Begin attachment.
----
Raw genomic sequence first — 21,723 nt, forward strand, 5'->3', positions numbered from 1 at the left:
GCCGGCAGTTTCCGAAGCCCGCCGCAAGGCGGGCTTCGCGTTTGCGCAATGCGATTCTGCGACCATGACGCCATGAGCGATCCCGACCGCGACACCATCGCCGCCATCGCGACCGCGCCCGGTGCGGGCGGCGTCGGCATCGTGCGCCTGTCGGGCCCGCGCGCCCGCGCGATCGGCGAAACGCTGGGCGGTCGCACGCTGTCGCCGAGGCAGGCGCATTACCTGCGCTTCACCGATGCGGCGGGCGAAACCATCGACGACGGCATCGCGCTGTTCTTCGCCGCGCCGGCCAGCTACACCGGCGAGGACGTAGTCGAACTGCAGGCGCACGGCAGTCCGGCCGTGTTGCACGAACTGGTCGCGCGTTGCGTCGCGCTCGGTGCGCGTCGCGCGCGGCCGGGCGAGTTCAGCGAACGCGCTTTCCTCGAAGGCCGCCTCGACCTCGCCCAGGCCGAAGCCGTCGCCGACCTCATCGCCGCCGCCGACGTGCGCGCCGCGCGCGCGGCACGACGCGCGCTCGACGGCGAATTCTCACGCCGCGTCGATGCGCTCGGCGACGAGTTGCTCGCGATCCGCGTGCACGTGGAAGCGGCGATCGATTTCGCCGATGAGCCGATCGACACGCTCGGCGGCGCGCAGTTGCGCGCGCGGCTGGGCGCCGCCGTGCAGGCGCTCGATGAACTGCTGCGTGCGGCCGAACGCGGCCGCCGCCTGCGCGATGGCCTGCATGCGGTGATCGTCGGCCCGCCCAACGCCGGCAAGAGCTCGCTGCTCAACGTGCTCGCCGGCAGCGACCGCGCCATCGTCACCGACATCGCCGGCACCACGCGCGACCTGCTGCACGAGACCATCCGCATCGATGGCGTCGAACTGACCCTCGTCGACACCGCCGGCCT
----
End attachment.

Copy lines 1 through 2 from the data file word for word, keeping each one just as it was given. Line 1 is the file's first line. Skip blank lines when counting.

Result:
Raw genomic sequence first — 21,723 nt, forward strand, 5'->3', positions numbered from 1 at the left:
GCCGGCAGTTTCCGAAGCCCGCCGCAAGGCGGGCTTCGCGTTTGCGCAATGCGATTCTGCGACCATGACGCCATGAGCGATCCCGACCGCGACACCATCGCCGCCATCGCGACCGCGCCCGGTGCGGGCGGCGTCGGCATCGTGCGCCTGTCGGGCCCGCGCGCCCGCGCGATCGGCGAAACGCTGGGCGGTCGCACGCTGTCGCCGAGGCAGGCGCATTACCTGCGCTTCACCGATGCGGCGGGCGAAACCATCGACGACGGCATCGCGCTGTTCTTCGCCGCGCCGGCCAGCTACACCGGCGAGGACGTAGTCGAACTGCAGGCGCACGGCAGTCCGGCCGTGTTGCACGAACTGGTCGCGCGTTGCGTCGCGCTCGGTGCGCGTCGCGCGCGGCCGGGCGAGTTCAGCGAACGCGCTTTCCTCGAAGGCCGCCTCGACCTCGCCCAGGCCGAAGCCGTCGCCGACCTCATCGCCGCCGCCGACGTGCGCGCCGCGCGCGCGGCACGACGCGCGCTCGACGGCGAATTCTCACGCCGCGTCGATGCGCTCGGCGACGAGTTGCTCGCGATCCGCGTGCACGTGGAAGCGGCGATCGATTTCGCCGATGAGCCGATCGACACGCTCGGCGGCGCGCAGTTGCGCGCGCGGCTGGGCGCCGCCGTGCAGGCGCTCGATGAACTGCTGCGTGCGGCCGAACGCGGCCGCCGCCTGCGCGATGGCCTGCATGCGGTGATCGTCGGCCCGCCCAACGCCGGCAAGAGCTCGCTGCTCAACGTGCTCGCCGGCAGCGACCGCGCCATCGTCACCGACATCGCCGGCACCACGCGCGACCTGCTGCACGAGACCATCCGCATCGATGGCGTCGAACTGACCCTCGTCGACACCGCCGGCCT